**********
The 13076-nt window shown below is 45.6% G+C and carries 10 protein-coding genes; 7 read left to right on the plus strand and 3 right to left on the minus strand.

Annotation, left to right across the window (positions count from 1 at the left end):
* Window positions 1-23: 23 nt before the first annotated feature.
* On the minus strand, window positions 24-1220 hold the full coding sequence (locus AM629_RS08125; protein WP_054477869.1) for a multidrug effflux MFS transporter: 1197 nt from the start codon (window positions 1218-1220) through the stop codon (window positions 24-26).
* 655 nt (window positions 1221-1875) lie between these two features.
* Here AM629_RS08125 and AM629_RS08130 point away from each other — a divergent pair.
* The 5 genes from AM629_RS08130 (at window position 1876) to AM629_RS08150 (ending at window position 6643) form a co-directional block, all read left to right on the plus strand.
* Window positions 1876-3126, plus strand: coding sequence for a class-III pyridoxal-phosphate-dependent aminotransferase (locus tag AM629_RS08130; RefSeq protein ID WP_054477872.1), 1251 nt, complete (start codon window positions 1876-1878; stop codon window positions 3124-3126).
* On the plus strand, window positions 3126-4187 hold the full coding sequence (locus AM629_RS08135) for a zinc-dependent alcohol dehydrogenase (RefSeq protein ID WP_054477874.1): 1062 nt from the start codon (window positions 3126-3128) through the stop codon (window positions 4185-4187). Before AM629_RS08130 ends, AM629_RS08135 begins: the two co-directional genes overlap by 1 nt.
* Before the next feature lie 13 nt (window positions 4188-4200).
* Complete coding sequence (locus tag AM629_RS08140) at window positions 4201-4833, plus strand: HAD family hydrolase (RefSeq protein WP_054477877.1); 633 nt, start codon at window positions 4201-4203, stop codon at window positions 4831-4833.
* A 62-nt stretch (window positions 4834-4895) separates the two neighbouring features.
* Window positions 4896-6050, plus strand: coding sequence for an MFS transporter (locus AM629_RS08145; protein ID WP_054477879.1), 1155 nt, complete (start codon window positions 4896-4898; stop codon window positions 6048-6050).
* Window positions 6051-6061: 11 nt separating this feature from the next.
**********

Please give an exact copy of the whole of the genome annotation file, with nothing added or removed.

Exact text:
The 13076-nt window shown below is 45.6% G+C and carries 10 protein-coding genes; 7 read left to right on the plus strand and 3 right to left on the minus strand.

Annotation, left to right across the window (positions count from 1 at the left end):
* Window positions 1-23: 23 nt before the first annotated feature.
* On the minus strand, window positions 24-1220 hold the full coding sequence (locus AM629_RS08125; protein WP_054477869.1) for a multidrug effflux MFS transporter: 1197 nt from the start codon (window positions 1218-1220) through the stop codon (window positions 24-26).
* 655 nt (window positions 1221-1875) lie between these two features.
* Here AM629_RS08125 and AM629_RS08130 point away from each other — a divergent pair.
* The 5 genes from AM629_RS08130 (at window position 1876) to AM629_RS08150 (ending at window position 6643) form a co-directional block, all read left to right on the plus strand.
* Window positions 1876-3126, plus strand: coding sequence for a class-III pyridoxal-phosphate-dependent aminotransferase (locus tag AM629_RS08130; RefSeq protein ID WP_054477872.1), 1251 nt, complete (start codon window positions 1876-1878; stop codon window positions 3124-3126).
* On the plus strand, window positions 3126-4187 hold the full coding sequence (locus AM629_RS08135) for a zinc-dependent alcohol dehydrogenase (RefSeq protein ID WP_054477874.1): 1062 nt from the start codon (window positions 3126-3128) through the stop codon (window positions 4185-4187). Before AM629_RS08130 ends, AM629_RS08135 begins: the two co-directional genes overlap by 1 nt.
* Before the next feature lie 13 nt (window positions 4188-4200).
* Complete coding sequence (locus tag AM629_RS08140) at window positions 4201-4833, plus strand: HAD family hydrolase (RefSeq protein WP_054477877.1); 633 nt, start codon at window positions 4201-4203, stop codon at window positions 4831-4833.
* A 62-nt stretch (window positions 4834-4895) separates the two neighbouring features.
* Window positions 4896-6050, plus strand: coding sequence for an MFS transporter (locus AM629_RS08145; protein ID WP_054477879.1), 1155 nt, complete (start codon window positions 4896-4898; stop codon window positions 6048-6050).
* Window positions 6051-6061: 11 nt separating this feature from the next.